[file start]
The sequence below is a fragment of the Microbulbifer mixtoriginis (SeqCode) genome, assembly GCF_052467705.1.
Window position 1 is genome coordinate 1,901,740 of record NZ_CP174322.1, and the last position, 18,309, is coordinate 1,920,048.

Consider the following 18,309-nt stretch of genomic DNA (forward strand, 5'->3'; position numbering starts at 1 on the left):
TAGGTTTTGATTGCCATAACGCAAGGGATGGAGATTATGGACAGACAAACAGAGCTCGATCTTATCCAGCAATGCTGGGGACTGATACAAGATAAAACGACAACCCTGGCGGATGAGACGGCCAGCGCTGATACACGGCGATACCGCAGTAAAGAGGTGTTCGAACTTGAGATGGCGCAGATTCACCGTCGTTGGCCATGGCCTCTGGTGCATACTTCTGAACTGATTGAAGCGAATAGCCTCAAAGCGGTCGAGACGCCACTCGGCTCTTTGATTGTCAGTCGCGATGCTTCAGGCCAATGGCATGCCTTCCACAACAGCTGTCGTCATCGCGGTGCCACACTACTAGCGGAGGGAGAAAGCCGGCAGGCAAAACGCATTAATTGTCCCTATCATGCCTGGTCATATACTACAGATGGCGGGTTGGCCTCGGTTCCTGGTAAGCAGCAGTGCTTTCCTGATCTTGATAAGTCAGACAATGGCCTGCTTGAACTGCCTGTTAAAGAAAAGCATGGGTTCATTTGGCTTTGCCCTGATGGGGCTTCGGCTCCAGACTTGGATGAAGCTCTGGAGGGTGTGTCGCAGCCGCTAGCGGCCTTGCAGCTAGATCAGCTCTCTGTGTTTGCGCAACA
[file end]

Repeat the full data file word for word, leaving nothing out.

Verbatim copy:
The sequence below is a fragment of the Microbulbifer mixtoriginis (SeqCode) genome, assembly GCF_052467705.1.
Window position 1 is genome coordinate 1,901,740 of record NZ_CP174322.1, and the last position, 18,309, is coordinate 1,920,048.

Consider the following 18,309-nt stretch of genomic DNA (forward strand, 5'->3'; position numbering starts at 1 on the left):
TAGGTTTTGATTGCCATAACGCAAGGGATGGAGATTATGGACAGACAAACAGAGCTCGATCTTATCCAGCAATGCTGGGGACTGATACAAGATAAAACGACAACCCTGGCGGATGAGACGGCCAGCGCTGATACACGGCGATACCGCAGTAAAGAGGTGTTCGAACTTGAGATGGCGCAGATTCACCGTCGTTGGCCATGGCCTCTGGTGCATACTTCTGAACTGATTGAAGCGAATAGCCTCAAAGCGGTCGAGACGCCACTCGGCTCTTTGATTGTCAGTCGCGATGCTTCAGGCCAATGGCATGCCTTCCACAACAGCTGTCGTCATCGCGGTGCCACACTACTAGCGGAGGGAGAAAGCCGGCAGGCAAAACGCATTAATTGTCCCTATCATGCCTGGTCATATACTACAGATGGCGGGTTGGCCTCGGTTCCTGGTAAGCAGCAGTGCTTTCCTGATCTTGATAAGTCAGACAATGGCCTGCTTGAACTGCCTGTTAAAGAAAAGCATGGGTTCATTTGGCTTTGCCCTGATGGGGCTTCGGCTCCAGACTTGGATGAAGCTCTGGAGGGTGTGTCGCAGCCGCTAGCGGCCTTGCAGCTAGATCAGCTCTCTGTGTTTGCGCAACA